I’m not surprised by the growing support for the AES facility based on its monetary impact because I was raised in a family where the weekly paycheck was the means of survival. My parents grew up during the Depression. Security for them was having a job with a good company. My father worked for 41 years in a steel mill in Youngstown, Ohio. It was hot, and noisy and sooty, and he worked swing shift for most of those years. About twice a year a shard of steel found its way into one of his eyes and he wore a patch for a week or so. He lost most of his hearing, both eyes have been operated on in recent years, and his health is poor. But he had a secure job.

   Or he thought he did. He, like so many of his generation, put his trust in a company which paraded its economic impact when times were good, and had no compunction about ‘‘reducing work force’’ when they weren’t. He held his breath during each shake-up, and squeaked by. Four months after my father retired, the secure company that he worked for went out of business, and tried to take his pension with it. It took several court interventions to keep those monthly checks coming. He visibly blanched in the throes of this when he realized that if he had planned to retire six months later, there would have been no pension at all.

   I am a bit concerned, too, about the apparent trust the supporters of this plant have for government regulation. Their position is that if the facility meets all the government rules it should go in. Inherent in that position is the belief that the government is all-knowing and would not allow anything to harm us. That blind faith is what the opposition finds so frightening. Those of us who have seen laws and regulations in the making know that rules are the result of compromise, not all-knowing wisdom and caring. Will Rep. Joe approve this law if it will shut down a factory in his hometown? What will Rep. Joe approve? Can the factory stay open if the limits are cut in half? Let’s try that and hope nothing bad happens.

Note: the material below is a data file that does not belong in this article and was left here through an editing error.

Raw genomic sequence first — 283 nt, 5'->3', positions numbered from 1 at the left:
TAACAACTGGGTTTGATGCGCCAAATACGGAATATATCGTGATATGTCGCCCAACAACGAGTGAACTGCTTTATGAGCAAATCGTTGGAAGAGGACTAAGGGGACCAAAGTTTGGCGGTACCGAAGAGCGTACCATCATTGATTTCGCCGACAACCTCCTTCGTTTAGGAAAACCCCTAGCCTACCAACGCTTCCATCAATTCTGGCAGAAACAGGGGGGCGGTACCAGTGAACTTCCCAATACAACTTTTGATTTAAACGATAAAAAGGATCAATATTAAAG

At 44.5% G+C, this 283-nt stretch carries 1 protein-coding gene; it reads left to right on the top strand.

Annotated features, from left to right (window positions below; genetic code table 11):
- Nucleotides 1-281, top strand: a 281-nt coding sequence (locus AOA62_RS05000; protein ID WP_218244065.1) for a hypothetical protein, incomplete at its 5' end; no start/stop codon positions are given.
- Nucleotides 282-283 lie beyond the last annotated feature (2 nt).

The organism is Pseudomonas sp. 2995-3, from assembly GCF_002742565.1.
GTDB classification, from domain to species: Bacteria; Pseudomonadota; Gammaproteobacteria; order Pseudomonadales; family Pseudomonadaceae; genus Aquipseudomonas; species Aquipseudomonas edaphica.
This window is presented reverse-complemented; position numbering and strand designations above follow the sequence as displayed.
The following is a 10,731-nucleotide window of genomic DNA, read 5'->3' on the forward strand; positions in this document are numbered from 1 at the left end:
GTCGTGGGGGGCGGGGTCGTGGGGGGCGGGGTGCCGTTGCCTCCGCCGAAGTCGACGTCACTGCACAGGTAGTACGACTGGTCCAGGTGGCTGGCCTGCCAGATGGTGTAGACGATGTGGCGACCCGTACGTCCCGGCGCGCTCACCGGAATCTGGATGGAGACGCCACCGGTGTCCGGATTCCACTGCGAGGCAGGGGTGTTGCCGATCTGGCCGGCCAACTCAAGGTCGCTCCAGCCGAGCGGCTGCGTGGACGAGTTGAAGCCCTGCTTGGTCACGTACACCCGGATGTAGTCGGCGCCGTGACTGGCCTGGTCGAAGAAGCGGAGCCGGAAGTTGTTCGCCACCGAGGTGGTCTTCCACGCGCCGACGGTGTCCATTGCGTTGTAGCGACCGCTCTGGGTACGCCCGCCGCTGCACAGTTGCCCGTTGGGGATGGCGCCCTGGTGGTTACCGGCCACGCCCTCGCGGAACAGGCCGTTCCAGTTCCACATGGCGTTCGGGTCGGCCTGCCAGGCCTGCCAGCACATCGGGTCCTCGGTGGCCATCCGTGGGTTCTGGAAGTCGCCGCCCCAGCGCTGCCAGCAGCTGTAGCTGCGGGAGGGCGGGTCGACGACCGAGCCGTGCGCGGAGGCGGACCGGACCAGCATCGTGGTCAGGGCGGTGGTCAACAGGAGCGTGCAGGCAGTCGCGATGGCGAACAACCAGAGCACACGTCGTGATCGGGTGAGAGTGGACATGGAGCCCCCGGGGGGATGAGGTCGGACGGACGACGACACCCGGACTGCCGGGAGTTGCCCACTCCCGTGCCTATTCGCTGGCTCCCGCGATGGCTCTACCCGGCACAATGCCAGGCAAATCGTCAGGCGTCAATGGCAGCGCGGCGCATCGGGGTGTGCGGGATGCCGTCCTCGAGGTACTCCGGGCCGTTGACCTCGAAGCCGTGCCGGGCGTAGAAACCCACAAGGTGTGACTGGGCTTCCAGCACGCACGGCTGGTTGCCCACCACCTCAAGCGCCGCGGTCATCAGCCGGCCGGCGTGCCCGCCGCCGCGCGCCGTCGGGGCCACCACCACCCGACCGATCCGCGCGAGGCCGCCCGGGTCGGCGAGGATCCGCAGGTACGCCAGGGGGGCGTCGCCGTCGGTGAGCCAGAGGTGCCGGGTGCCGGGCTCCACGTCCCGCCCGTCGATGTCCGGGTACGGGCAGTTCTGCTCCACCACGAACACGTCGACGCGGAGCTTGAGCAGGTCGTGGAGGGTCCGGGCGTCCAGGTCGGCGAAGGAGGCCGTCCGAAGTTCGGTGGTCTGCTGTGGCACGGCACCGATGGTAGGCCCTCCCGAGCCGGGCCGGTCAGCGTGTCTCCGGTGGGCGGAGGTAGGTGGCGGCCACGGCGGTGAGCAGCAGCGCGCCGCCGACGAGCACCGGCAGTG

Even with the best of intentions, we have groups of people, many of them quite intelligent and learned, making long-range plans on short-range information. They are just people, and the lesson of history is that no one knows the consequences of so many of these things. People in the government approved DDT, and people in the government banned it 20 or 30 years later when it turned out to be a time bomb. People in the government approved Agent Orange and 2,4,5-T, even allowing the latter to be sprayed along public roadsides and people’s lawns. Then the birth defects started happening, and it was banned by the same government which approved it.

   For those of us with a learned distrust of bottom-line corporations and a view that government regulation is at best a stab in the dark, it will take more than $1 billion to change our opinion about this facility.The best things in life are free, but won’t stay free if we fail to keep our vigilance. Clean air is free, but keeping it clean, or cleaning it up afterward, is so expensive that President Bush doesn’t want to even contemplate it.